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CURE at MSU: Bringing the laboratory experience to undergraduate classrooms

Researchers are integrating their work into undergraduate cell and molecular biology laboratory courses at Michigan State University through the use of Arabidopsis mutant screenings.

Jinjie Liu with students
Jinjie Liu (second on the right) with students
By Kara Headley, MSU-DOE Plant Research Laboratory, 2021

Jinjie Liu, an assistant professor in the Biological Sciences Program, is collaborating with the Benning lab at the MSU-DOE Plant Research Laboratory (PRL) on research looking for suppressor mutants in Arabidopsis plants. Their goal is to figure out how the molecules derived from chloroplast lipids are transported or perceived by the plant and finally trigger plants responses such as stunted growth and more pigments due to hormone imbalances. The concepts and techniques covered in the research project make it a great teaching model for students. A paper on this collaboration was published in "Biochemistry and Molecular Biology Education."

In 2018, Jinjie designed a laboratory course for undergraduate students that would take the research from the Benning lab and translate it into a CURE – a Course-based Undergraduate Research Experience.

“CUREs are great models to bring ongoing research projects into the learning community,” Jinjie said. “I appreciate the opportunity of developing a cutting-edge research project into a laboratory course and implementing it in the classroom. With this approach, the students have a deeper understanding of the concepts they learn by putting them into practice. It has been great working closely on this project with the Benning team and with Jon Stoltzfus, director of the MSU Biological Sciences Program.”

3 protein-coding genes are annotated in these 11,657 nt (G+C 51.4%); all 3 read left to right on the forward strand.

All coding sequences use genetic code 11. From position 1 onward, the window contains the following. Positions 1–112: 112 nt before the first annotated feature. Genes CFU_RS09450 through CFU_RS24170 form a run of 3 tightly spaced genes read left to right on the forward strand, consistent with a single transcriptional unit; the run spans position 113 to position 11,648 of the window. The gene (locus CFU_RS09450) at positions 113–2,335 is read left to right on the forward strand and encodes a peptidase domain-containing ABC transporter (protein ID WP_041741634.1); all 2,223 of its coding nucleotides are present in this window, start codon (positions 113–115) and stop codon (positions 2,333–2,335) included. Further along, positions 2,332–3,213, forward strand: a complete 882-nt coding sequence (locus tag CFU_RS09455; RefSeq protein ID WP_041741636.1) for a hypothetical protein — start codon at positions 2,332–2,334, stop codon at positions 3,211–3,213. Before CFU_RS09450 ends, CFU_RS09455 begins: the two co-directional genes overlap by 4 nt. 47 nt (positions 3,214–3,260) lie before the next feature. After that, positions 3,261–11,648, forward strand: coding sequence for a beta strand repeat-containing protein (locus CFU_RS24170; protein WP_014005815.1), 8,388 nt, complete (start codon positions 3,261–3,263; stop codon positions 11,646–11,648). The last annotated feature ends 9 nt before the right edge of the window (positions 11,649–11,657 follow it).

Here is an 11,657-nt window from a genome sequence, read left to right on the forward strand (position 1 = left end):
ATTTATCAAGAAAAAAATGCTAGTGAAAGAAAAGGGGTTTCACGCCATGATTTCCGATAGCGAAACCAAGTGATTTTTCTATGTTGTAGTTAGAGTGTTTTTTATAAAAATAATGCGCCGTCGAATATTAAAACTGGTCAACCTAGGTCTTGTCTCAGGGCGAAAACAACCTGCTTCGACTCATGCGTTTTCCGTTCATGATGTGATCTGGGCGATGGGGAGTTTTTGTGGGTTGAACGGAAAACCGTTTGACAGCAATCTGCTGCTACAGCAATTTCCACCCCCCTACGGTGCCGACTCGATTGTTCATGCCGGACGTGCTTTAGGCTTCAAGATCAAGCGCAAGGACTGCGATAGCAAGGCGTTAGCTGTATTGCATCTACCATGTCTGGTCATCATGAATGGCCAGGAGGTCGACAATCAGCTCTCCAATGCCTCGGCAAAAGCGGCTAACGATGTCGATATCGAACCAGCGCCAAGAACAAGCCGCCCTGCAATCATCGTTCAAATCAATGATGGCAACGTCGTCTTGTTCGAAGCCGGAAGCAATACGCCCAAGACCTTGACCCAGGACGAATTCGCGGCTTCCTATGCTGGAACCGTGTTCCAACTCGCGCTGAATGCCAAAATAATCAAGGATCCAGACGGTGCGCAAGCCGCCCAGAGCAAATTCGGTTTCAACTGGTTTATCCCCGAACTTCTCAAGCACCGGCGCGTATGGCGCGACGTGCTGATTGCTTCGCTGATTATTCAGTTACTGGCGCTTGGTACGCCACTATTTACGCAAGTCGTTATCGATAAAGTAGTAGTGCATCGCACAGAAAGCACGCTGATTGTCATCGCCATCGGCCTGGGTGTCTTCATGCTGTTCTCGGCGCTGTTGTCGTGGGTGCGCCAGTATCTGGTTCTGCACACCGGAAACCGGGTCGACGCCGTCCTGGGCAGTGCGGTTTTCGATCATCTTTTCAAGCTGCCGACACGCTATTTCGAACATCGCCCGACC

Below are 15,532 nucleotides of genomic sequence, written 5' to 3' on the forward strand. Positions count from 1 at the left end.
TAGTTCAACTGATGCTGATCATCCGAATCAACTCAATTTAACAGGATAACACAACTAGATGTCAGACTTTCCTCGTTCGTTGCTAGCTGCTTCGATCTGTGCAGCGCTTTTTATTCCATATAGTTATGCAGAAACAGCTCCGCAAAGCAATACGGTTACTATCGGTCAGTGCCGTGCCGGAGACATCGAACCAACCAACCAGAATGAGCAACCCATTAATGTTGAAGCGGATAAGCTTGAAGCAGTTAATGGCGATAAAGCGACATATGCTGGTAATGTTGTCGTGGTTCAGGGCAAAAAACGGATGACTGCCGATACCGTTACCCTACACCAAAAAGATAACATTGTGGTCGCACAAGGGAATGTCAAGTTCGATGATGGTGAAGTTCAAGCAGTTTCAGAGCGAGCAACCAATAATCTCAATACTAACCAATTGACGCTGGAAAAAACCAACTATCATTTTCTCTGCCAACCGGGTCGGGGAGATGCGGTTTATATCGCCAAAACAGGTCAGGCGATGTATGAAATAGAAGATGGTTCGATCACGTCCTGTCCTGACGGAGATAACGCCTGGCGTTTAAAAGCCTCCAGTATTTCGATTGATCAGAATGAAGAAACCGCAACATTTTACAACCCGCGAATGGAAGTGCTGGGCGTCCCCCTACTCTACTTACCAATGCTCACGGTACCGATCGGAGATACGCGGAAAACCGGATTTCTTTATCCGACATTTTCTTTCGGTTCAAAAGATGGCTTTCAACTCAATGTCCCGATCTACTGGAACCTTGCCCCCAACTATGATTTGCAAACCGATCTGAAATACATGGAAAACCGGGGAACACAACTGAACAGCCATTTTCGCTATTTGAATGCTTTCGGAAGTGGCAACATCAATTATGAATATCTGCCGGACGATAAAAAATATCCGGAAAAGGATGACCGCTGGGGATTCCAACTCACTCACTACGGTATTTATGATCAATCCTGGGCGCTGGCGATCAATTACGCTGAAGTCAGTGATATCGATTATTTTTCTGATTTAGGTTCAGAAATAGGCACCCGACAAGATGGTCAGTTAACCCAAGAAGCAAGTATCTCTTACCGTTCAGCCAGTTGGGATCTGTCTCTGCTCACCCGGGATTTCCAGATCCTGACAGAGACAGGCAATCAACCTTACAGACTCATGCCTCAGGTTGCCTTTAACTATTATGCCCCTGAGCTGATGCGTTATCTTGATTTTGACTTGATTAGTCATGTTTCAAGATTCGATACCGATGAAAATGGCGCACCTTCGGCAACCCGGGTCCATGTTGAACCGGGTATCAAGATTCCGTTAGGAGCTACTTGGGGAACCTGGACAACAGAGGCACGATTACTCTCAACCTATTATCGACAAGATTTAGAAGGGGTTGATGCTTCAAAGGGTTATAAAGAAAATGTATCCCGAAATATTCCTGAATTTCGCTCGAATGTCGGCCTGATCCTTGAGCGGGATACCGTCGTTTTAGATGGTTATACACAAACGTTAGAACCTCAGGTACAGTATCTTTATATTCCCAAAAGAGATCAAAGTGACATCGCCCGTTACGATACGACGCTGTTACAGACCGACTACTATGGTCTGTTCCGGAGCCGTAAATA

Arabidopsis plants
Arabidopsis used in the classroom
By Kara Headley, MSU-DOE Plant Research Laboratory, 2021

This CURE is on its fifth semester at MSU. Each semester, the course changes slightly to reflect the work happening in the Benning lab. The students begin the research in the classroom, and the Benning lab continues to build on this once the semester is over.

“I have a lot of experience teaching and mentoring undergraduate students in my lab and in a classroom setting,” said Christoph Benning, director of the PRL and University Distinguished Professor of biochemistry and molecular biology. “Having students engage in an ongoing research project developed in my lab has been very gratifying, taking my teaching experience to another level. It also was a novel experience to report the development of this CURE project and its benefits in a recent paper. I am grateful for the collaboration with Jinjie Liu and Jon Stoltzfus.”

The research project is part of the thesis work conducted by Ron Cook, a graduate student in the Benning lab, the Biochemistry & Molecular Biology program and the Molecular Plant Sciences program.

Jinjie Liu in the classroom
Jinjie Liu in the classroom
By Kara Headley, MSU-DOE Plant Research Laboratory, 2021

“This was a great opportunity to work with Jinjie and to get to know students who are interested in research,” Ron said. “It has been useful for discovering promising mutants in plant hormone metabolism and signaling, and for recruiting promising undergrads to be involved in research at the PRL.”

Jinjie’s passion for teaching her students is unmistakable to anyone who hears her discuss working with students and witnessing them learn and grow.

“Watching as my students learn is the best part,” Jinjie said. “Some come in without much laboratory experience and seeing their progress at the end of the course is amazing.”

This material is based upon work supported by Michigan State University; MSU AgBioResearch; MSU Foundation; MSU College of Natural Science; Division of Chemical Sciences, Geosciences and Biosciences, Office of Basic Energy Sciences of the United States Department of Energy (Grant DE-FG02-91ER20021); and the MSU Training Program in Plant Biotechnology for Health and Sustainability.

By Kara Headley; Banner image by Kara Headley